Rangers v Hibernian

Mark Warburton and Alan Stubbs

BBC coverage

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On-loan Tottenham defender Dominic Ball will miss Rangers’ Scottish Cup final against Hibernian at Hampden Park through suspension.

Wingers Michael O’Halloran and Billy King are cup-tied, while midfielders Harry Forrester and David Templeton remain sidelined through injury.

Hibs midfielder Dylan McGeouch is vying for a return after recovering from a groin problem.

But striker Farid El Alagui will miss out with a hamstring complaint.

Reporter’s notes

It is the 131st Scottish Cup final, but never before have the two sides competing for the world’s oldest national trophy both been outside the nation’s top flight.

In all that time, only one English manager has led his side to glory – Reg Smith with Falkirk back in 1957 – and no team other than East Fife in 1938 have lifted the trophy while playing outside the top division.

Those statistics will change as Scottish Championship winners Rangers face Hibernian, who finished third behind them this season, at a sell-out Hampden Park.

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Will it be joy for Alan Stubbs in his 100th game in charge of Hibs? Or will Mark Warburton further justify his PFA Scotland manager of the year award by winning his third piece of silverware since switching from Brentford to Ibrox?

The motivation for their two sides could not be more contrasting.

For Rangers, it is the completion of a unique treble, having won the second tier title and Petrofac Training Cup.

For Hibs, it is the avoidance of a triple dose of misery after defeat by Ross County in the League Cup final and the loss to Falkirk in last week’s Premiership play-off semi-final, which ended their own hopes of promotion for a second consecutive season.

That’s even before you consider the Edinburgh club’s 114 years of hurt.

That’s how long it is since Hibs last lifted the Scottish Cup and it is a statistic that has weighed heavily on previous Scottish Cup final teams from Leith.

They have now lost their last 10 finals, the most recent being to Celtic in 2013.

Rangers, meanwhile, are looking to lift the trophy for the 34th time – only two fewer than city rivals Celtic – in their 51st final appearance.


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Mark Warburton’s journey to Ibrox dugout

The weight of history would appear to favour the Glasgow side, who have only lost 69 of their 348 meetings with Hibs.

However, both the Scottish Cup encounters – and the most recent games – are much more even.

They have faced one another 32 times in the competition, with Rangers coming out on top 14 times and Hibs winning 10.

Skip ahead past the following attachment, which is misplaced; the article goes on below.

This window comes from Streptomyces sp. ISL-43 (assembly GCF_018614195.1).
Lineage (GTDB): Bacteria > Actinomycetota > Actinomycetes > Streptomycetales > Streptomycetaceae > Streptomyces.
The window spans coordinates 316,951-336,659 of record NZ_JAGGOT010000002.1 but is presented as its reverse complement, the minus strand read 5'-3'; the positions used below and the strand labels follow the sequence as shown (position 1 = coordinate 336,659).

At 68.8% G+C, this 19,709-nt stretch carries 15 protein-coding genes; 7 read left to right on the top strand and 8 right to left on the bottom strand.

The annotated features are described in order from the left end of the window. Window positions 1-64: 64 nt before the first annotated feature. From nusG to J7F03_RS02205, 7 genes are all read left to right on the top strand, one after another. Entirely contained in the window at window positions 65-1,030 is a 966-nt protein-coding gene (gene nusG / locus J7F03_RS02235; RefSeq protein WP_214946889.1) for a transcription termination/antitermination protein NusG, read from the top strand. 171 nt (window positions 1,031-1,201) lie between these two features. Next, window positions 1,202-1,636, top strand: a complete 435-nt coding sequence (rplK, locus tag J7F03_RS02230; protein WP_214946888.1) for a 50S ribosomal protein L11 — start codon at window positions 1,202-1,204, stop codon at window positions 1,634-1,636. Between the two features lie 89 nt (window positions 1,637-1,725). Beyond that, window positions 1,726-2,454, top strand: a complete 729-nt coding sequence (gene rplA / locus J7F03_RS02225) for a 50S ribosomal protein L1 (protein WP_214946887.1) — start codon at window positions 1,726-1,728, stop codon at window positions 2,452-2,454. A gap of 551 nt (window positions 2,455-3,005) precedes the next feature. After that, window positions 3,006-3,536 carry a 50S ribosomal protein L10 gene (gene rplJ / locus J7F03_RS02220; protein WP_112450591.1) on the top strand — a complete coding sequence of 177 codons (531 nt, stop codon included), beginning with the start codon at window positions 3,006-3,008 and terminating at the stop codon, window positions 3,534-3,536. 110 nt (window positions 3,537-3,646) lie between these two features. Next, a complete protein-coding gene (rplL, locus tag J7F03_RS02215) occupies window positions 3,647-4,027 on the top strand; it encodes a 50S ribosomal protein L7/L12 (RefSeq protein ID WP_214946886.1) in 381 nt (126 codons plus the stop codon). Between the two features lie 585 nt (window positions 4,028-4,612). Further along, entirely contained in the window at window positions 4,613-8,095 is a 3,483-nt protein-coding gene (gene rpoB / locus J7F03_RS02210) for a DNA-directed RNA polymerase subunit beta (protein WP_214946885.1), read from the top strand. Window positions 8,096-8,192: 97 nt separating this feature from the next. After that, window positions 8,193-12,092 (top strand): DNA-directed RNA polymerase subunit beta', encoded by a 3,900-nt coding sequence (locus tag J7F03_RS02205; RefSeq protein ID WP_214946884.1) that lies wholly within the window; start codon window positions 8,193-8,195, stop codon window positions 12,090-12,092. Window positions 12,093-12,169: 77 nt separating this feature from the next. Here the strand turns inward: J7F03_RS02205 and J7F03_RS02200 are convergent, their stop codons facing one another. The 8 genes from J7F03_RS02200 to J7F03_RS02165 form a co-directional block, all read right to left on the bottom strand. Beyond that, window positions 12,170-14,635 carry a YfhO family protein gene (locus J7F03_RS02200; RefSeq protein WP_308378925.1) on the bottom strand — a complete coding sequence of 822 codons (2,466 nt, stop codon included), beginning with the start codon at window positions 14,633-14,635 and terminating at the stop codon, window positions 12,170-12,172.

While Rangers have won three of their five meetings this season and finished 11 points ahead of Stubbs’ side in the league table, Hibs have beaten the Ibrox side twice and a 3-2 win at Easter Road last month is freshest in the memories of the two sides.

The final might not only be decided by how Hibs react to their recent lows and Rangers respond to their season of highs but by their contrasting preparations.

Rangers have had to be content with training and a closed-doors friendly with Tottenham Hotspur since a 2-2 draw away to St Mirren ended their league campaign on 1 May.

Since then, Hibs have played four times as they endured a hectic schedule of 10 games in 31 days.

Defeat by Falkirk gave them an eight-day break that was unwelcome in terms of failing to reach the play-off final, but it is a rest that could just be their making at Hampden.

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It might be just what they needed after a run of only one win in their last four outings. Rangers, meanwhile, have had plenty of time to worry about a downturn in form that led to four games without a win since their semi-final win over Scottish champions Celtic.

Warburton will be able to call on top scorer Martyn Waghorn after the former Wigan striker returned from injury and that more than compensates for O’Halloran being cup-tied.


Hibs were 3-2 winners when the teams last met at Easter Road in April

Rangers have enough midfield cover for the loss of Forrester through injury but the absence of Ball means that Warburton is unlikely to have any defensive cover on the bench.

For Stubbs, the recovery from injury of McGeouch is a bonus, but his dilemma is up front, where in-form James Keatings has been preferred in recent games to Jason Cummings amid doubts over their top scorer’s ability to form a partnership with on-loan Celtic man Anthony Stokes.

The carrot of qualifying for next season’s Europa League – or simply ending Rangers’ run of winning their last six Scottish Cup finals – pales into insignificance for Hibs compared to that long wait to have their name etched on the favour trophy.

Back in 1902, the Hibs team that beat Celtic 1-0 had a certain Archie Gray at right-back. The present Hibs side is captained by right-back David Gray.

Half of Hampden will be hoping that is an omen for Hibs as they look to strike lucky in their third final in five seasons.

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